• \$\begingroup\$ @albert I just remembered, the main reason I used divs was so that any content (not just menu items) could be in the dropdown. \$\endgroup\$ – Jack Jun 16 '15 at 21:50
  • \$\begingroup\$ lol....you can put whatever you want in lists...but again, its just semantics. whatever works, ya know? \$\endgroup\$ – albert Jun 16 '15 at 23:09
4
+100
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After looking at your code, I don't see any real issues with your CSS and HTML. If it works it, then nothing else to do there. However, there are a couple things you can do to simplify your JavaScript code.

Since you are using classlist, you are supporting IE10+ (unless you add a polyfill). So this means you do not need to use the old onclick events and you can use the newer addEventListener and querySelectorAll to simplify your code.

My first suggestion is always to wrap your code in an IIFE to provide yourself a private scope. This will keep your code out of the global scope and help prevent issues with other peoples code. Its easy to setup:

(function( window, document ) {
  //code goes here
})( window, document );

I am also passing in local references to the global window and document objects for a ever-so-slight performance boost.

You also select your drop downs multiple times. So we can just create a single variable in our private scope to hold this selection. That way we can get the elements once ( on load) and not worry about it further.

(function( window, document ) {
  var dropdown;

  function init() {
    dd = document.querySelectorAll('.dropdown');
  }

  // other code goes here

  //Equivalent to jQuery document.ready
  document.addEventListener('DOMContentLoaded', init, false);

})( window, document );

Another thing that is adding unneeded complexity is checking to see if the class is on an element before removing it. We can just make the call to remove the class. If it has the class, it's removed. If not, no harm no foul.

dropdown.classList.remove('shown');

Also since we don't care about the order in which this is done, we can use a while loop. It is typically the fastest ways to loop in JavaScript.

var len = dropdown.length;
while(len--) {
  dropdown[len].classList.remove('shown');
}

Now we only need to create one function to actually handle the click event:

function handleClickEvent() {
  if (!e.target.matches('.dropdown-menu-item, .dropdown-body, p')) {
    var len = dropdown.length;
    while(len--) {
      dropdown[len].classList.remove('shown');
    }
    this.classList.add('shown');
  }
}

So putting that all together, you get something like this:

(function( window, document ) {
  var dropdown;

  function handleClickEvent() {
    if (!e.target.matches('.dropdown-menu-item, .dropdown-body, p')) {
      var len = dropdown.length;
      while(len--) {
        dropdown[len].classList.remove('shown');
      }
      this.classList.add('shown');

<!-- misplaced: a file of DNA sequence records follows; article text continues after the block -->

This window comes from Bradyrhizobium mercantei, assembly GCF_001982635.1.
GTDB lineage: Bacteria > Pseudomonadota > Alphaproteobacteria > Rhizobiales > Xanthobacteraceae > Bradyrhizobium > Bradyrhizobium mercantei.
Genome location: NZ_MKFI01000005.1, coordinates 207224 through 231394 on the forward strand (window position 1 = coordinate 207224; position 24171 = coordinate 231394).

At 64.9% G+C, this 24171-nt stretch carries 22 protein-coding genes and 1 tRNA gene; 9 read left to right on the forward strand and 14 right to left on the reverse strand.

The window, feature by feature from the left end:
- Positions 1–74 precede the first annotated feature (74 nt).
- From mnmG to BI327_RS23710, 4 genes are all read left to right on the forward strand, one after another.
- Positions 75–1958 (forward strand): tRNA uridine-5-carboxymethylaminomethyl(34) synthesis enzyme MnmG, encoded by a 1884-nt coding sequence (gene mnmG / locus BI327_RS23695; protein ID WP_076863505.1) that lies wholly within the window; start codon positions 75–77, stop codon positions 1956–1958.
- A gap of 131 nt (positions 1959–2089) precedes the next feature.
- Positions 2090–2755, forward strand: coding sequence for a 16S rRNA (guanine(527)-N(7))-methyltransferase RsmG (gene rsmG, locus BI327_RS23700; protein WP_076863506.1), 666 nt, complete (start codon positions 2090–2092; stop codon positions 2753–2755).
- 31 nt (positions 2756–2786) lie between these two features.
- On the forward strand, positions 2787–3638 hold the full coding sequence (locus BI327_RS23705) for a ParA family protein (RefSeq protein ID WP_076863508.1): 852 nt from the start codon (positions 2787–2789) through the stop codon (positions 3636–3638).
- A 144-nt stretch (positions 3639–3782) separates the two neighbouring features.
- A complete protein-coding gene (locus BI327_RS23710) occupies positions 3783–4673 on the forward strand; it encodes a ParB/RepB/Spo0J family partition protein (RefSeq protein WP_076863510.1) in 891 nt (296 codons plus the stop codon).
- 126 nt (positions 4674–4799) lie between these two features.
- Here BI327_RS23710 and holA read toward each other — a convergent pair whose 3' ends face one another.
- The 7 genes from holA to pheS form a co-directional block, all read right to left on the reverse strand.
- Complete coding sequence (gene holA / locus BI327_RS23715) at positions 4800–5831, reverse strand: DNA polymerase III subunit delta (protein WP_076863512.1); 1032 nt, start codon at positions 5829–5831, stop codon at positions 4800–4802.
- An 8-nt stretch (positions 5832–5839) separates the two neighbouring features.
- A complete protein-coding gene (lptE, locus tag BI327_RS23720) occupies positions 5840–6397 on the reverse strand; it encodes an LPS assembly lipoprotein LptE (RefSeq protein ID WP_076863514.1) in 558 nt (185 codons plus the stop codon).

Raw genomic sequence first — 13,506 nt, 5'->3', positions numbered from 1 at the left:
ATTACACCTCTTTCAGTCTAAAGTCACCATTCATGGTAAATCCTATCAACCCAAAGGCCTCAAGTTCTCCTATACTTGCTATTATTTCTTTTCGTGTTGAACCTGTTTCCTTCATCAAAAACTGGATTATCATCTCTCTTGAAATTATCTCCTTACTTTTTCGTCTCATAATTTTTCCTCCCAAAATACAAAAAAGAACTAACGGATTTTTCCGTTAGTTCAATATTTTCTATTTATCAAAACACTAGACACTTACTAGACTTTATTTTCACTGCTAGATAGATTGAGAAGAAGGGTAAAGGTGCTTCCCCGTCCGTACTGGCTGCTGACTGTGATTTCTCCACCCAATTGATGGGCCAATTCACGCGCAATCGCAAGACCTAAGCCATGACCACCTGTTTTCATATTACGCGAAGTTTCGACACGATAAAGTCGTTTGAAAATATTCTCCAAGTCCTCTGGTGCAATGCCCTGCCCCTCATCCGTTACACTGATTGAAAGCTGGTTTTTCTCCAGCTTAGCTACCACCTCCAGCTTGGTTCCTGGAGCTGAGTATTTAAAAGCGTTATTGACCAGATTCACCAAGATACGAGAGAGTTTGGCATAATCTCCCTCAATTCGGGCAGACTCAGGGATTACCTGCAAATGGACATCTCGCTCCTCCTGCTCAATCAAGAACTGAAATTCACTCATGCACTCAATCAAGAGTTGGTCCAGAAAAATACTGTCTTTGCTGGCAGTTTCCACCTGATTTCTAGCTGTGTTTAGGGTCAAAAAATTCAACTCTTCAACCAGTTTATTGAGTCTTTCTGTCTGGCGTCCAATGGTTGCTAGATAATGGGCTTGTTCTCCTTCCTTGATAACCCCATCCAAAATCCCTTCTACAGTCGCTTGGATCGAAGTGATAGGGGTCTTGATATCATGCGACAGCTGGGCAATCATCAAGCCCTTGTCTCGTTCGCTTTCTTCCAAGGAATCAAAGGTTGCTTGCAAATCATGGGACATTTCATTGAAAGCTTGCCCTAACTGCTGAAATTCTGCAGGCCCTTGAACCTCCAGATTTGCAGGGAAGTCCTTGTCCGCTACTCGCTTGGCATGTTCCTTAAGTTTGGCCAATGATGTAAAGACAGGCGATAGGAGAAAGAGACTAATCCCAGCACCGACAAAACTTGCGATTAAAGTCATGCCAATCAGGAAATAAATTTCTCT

}
  }


  function init() {
    dropdown = document.querySelectorAll('.dropdown');
    var len = dropdown.length;
    while(len--) {
      dropdown[len].addEventListener('click', handleClickEvent, false);
    }
  }

  document.addEventListener('DOMContentLoaded', init, false);

})( window, document );
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  • \$\begingroup\$ Very helpful answer. One question: When trying this, I get a console error: dropdown.addEventListener is not a function. Does dropdown have to be looped over coming from querySelectorAll? \$\endgroup\$ – Jack Jun 23 '15 at 12:41
  • \$\begingroup\$ You need to loop through each selected element like dropdown[len].adEventListener like in the loop above. I'll edit the answer \$\endgroup\$ – Gary Storey Jun 23 '15 at 13:06
  • \$\begingroup\$ There still seems to be an issue somewhere. Here is a fiddle. \$\endgroup\$ – Jack Jun 23 '15 at 13:15
  • \$\begingroup\$ Accidentally removed the DOMContentLoaded event listener \$\endgroup\$ – Gary Storey Jun 23 '15 at 13:20
  • \$\begingroup\$ Here is a pen \$\endgroup\$ – Gary Storey Jun 23 '15 at 13:22
2
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  1. First off, you have comments over many lines in your code. For example, comments like // toggle the class of the dropdown that was clicked, or // loop through "drodown" are completely useless. From looking at the code, it's clear as to what that line does. Comments like these should be removed.
  2. You shouldn't be too concerned about duplication in your code. The only major place where I see this is your HTML code, but, it's HTML, so that's kind of unavoidable.
  3. I like how you've done this without a framework of library like JQuery, and you still have pretty readable code. I would recommend using frameworks/libraries like JQuery, as they generally make life a whole lot easier.
  4. Finally, just for readablility, I'd recommend separating out the styles for each of your HTML classes/elements/ids. It's just makes things slightly easier to read.
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  • \$\begingroup\$ Thanks. The comments by the way were purely for clarity and to show my understanding of how it works. They would be removed otherwise. \$\endgroup\$ – Jack Jun 23 '15 at 12:28
  • \$\begingroup\$ @Jack Ah I see now. \$\endgroup\$ – Ethan Bierlein Jun 23 '15 at 12:58